According to E&E (sub. rqd), Rep. Rick Boucher (D-Coal) says President Bush would sign a climate bill with mandatory carbon controls as long as it was, well, toothless:

A House Democrat writing legislation to require greenhouse gas limits said today that White House officials have privately indicated that President Bush might sign such a bill, despite the administration’s public stance against mandatory controls.

Rep. Rick Boucher (D-Va.) told a business forum that White House officials have not put up a “red light.”

Reader support helps sustain our work. Donate today to keep our climate news free. All donations DOUBLED!

But he outlined several big “ifs.”

Grist thanks its sponsors. Become one.

“If a bill is presented to the White House that has a bipartisan foundation, if it is industry supported, if it is structured in such a way that it will not cause economic dislocation and that is digestible by the economy, that legislation will be welcomed, it would receive serious consideration and potentially be signed into law,” Boucher said at a climate change forum hosted by the Business Roundtable.

He later told reporters he has been speaking about climate legislation with Bush’s principal climate advisers, including Jim Connaughton, chairman of the Council on Environmental Quality.

If you think this is the White House awakening to ecological reality, I’ve got some waterfront property I want to sell you. What’s happening behind the scenes is that coal-state legislators and big corporations are pressuring Bush to signal openness on this — they’re keen to get something weak now rather than something much stronger next session, when all signs point to larger Dem majorities and a Dem president.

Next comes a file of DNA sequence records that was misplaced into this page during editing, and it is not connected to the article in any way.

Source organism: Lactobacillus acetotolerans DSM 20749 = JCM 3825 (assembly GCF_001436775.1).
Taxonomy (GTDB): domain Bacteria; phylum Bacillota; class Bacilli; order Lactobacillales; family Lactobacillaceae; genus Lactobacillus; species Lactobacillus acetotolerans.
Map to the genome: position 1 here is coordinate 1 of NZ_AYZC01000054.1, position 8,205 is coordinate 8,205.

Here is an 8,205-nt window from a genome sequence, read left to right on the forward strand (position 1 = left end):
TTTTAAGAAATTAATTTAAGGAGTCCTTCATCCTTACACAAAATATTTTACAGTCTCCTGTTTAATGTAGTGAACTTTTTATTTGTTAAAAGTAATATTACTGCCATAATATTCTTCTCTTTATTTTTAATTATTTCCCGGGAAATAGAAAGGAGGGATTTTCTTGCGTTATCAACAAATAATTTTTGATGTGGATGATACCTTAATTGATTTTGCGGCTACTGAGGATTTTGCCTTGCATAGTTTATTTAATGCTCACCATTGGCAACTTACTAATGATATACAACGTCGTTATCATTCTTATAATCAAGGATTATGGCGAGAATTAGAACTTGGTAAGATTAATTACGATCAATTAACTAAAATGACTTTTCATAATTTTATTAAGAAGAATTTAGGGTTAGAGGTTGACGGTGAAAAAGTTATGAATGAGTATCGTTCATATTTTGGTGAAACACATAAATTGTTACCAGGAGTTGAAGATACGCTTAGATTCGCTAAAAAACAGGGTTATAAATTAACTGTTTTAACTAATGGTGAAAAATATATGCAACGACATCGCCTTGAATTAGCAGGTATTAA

Just exactly how weak are we talking? Boucher explains:

Grist thanks its sponsors. Become one.

Boucher said the upcoming climate bill will provide a “somewhat forgiving, a gentle introduction to controls” until carbon capture and storage is ready, which he said would be around 2025. Before that, he said, coal-fired utilities will need other options available to meet obligations, such as purchase of offsets.

“The schedule prior to 2025 has got to be more forgiving,” he told reporters. “The schedule after 2025 can be very rigorous.”

Boucher said Senate proposals would impose major limits too fast. “I don’t think the Senate bills adequately address that need because the control schedule is quite severe in the early years, before we have carbon capture and storage available,” he said. “If they default to natural gas, real harm to the economy occurs.”

In other words, we need to schedule our CO2 reductions for when they’re convenient for Big Coal, because what’s good for Big Coal is good for America. Right?